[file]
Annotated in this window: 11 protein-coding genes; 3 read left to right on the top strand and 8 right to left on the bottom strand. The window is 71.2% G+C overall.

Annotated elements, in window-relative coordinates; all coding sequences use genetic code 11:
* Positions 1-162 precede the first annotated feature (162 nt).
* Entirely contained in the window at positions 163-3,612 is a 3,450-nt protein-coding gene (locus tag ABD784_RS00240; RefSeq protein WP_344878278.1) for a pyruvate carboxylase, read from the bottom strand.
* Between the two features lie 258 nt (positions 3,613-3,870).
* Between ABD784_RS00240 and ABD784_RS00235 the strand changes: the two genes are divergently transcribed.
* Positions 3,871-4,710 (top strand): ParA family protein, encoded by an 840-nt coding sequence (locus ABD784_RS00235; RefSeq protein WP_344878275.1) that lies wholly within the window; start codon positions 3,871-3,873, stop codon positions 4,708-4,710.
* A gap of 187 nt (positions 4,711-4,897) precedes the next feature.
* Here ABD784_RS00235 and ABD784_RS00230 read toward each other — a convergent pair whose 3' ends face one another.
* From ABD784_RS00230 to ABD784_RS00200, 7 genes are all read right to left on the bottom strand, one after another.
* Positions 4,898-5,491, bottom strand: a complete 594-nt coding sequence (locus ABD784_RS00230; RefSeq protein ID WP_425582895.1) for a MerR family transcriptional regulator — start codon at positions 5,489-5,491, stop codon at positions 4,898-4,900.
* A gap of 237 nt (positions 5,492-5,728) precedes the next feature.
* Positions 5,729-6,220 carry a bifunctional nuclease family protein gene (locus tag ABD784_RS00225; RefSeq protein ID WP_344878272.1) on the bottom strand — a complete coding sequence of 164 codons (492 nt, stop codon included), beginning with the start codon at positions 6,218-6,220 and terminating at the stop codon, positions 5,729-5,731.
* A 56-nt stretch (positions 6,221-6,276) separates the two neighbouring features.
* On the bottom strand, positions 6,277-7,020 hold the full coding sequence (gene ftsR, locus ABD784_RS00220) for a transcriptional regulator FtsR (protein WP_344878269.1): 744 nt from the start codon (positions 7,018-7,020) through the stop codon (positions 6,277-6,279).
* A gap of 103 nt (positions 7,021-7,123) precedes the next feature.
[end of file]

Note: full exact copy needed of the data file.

Annotated in this window: 11 protein-coding genes; 3 read left to right on the top strand and 8 right to left on the bottom strand. The window is 71.2% G+C overall.

Annotated elements, in window-relative coordinates; all coding sequences use genetic code 11:
* Positions 1-162 precede the first annotated feature (162 nt).
* Entirely contained in the window at positions 163-3,612 is a 3,450-nt protein-coding gene (locus tag ABD784_RS00240; RefSeq protein WP_344878278.1) for a pyruvate carboxylase, read from the bottom strand.
* Between the two features lie 258 nt (positions 3,613-3,870).
* Between ABD784_RS00240 and ABD784_RS00235 the strand changes: the two genes are divergently transcribed.
* Positions 3,871-4,710 (top strand): ParA family protein, encoded by an 840-nt coding sequence (locus ABD784_RS00235; RefSeq protein WP_344878275.1) that lies wholly within the window; start codon positions 3,871-3,873, stop codon positions 4,708-4,710.
* A gap of 187 nt (positions 4,711-4,897) precedes the next feature.
* Here ABD784_RS00235 and ABD784_RS00230 read toward each other — a convergent pair whose 3' ends face one another.
* From ABD784_RS00230 to ABD784_RS00200, 7 genes are all read right to left on the bottom strand, one after another.
* Positions 4,898-5,491, bottom strand: a complete 594-nt coding sequence (locus ABD784_RS00230; RefSeq protein ID WP_425582895.1) for a MerR family transcriptional regulator — start codon at positions 5,489-5,491, stop codon at positions 4,898-4,900.
* A gap of 237 nt (positions 5,492-5,728) precedes the next feature.
* Positions 5,729-6,220 carry a bifunctional nuclease family protein gene (locus tag ABD784_RS00225; RefSeq protein ID WP_344878272.1) on the bottom strand — a complete coding sequence of 164 codons (492 nt, stop codon included), beginning with the start codon at positions 6,218-6,220 and terminating at the stop codon, positions 5,729-5,731.
* A 56-nt stretch (positions 6,221-6,276) separates the two neighbouring features.
* On the bottom strand, positions 6,277-7,020 hold the full coding sequence (gene ftsR, locus ABD784_RS00220) for a transcriptional regulator FtsR (protein WP_344878269.1): 744 nt from the start codon (positions 7,018-7,020) through the stop codon (positions 6,277-6,279).
* A gap of 103 nt (positions 7,021-7,123) precedes the next feature.